"The best way to predict your future is to create it." Abraham Lincoln

Lincoln High School Statesman

"The best way to predict your future is to create it." Abraham Lincoln

Lincoln High School Statesman

"The best way to predict your future is to create it." Abraham Lincoln

Lincoln High School Statesman

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Beware the Stanley Cup

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The spread of the Stanley epidemic has been staggering, and almost every LHS teen is infected by this tenacious disease (Used with Permission by Canva).

In 1896, a brilliant (and British) scientist named Sir James Dewar created an invention that revolutionized the very being of mankind and would become the social fabric of humanity. This blessing on earth Dewar created has transcended generations upon generations, leaving a lasting mark on society. What, some may ask, has this absolute genius of a man created? The nuke? The cure for cancer? The dollar bill? No, even better, the reusable metal water bottle.

Although it can be assumed that Dewar does not know that his invention is now a status symbol, it cannot be denied that metal water bottles have taken a chokehold on American teen girls. Like an odd, recurring dream, the reusable water bottle fad keeps being recycled in different ways to seem exciting. This can be seen by the metal water bottle timeline from Spoon University: the S’well from 2015-2019, the Hydro Flask from 2019-2022, the Yeti from 2020-2021 and now the beloved Stanley Cup from 2022-present. It does not seem like the reusable water bottle trend will be leaving anytime soon either, with GVU reporting that the current reusable bottle market is now valued at $9.28 billion USD and, according to Yahoo Finance, is projected to grow up to $11.5 billion USD in 2030.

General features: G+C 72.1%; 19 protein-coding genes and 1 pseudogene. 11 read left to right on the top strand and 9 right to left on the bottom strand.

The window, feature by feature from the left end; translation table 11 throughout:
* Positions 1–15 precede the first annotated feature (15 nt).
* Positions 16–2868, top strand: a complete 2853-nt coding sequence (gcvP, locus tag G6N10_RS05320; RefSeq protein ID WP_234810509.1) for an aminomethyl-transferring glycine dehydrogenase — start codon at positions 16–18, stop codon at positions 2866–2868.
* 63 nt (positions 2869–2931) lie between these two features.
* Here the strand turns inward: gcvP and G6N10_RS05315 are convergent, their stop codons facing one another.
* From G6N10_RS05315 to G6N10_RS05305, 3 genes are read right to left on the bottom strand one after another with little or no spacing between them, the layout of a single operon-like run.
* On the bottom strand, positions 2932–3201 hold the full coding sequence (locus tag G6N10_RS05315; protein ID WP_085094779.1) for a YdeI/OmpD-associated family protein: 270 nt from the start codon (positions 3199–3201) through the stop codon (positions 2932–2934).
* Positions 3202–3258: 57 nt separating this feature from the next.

Stanley Cups are in the water bottle hall of fame, so the Stanley Cup craze phenomenon is not out of the ordinary. No place is exempt from Stanley’s power, including LHS. Some estimate that a majority of teen girls at LHS have these Stanleys. LHS senior and Stanley user Samantha Cooper believes this to be true.

“If there’s 1,000 kids at Lincoln, and 500 of them are girls, I would say 3/4 of those girls have at least one Stanley,” said Cooper.

It’s understandable, Stanleys easily fit in a car cup holder and come in a variety of cute colors, who could resist? Even so, why exactly have Stanley Cups, or rather the reusable water bottle, become such a must-have for teen girls? And what kind of impacts may these trends have in the future? 

Cooper, despite owning a Stanley, believes that Stanleys are not a particularly unique water bottle, but just a trend to keep up with ever-changing aesthetics. To her, this Stanley obsession may have gone too far in some cases.

“I mean, there’s not really anything special. It’s the same way the Hydro Flask was trending during [the] VSCO girls,” said Cooper. “I love mine, but I’m not about to go stand outside Target at 4 a.m. for one.”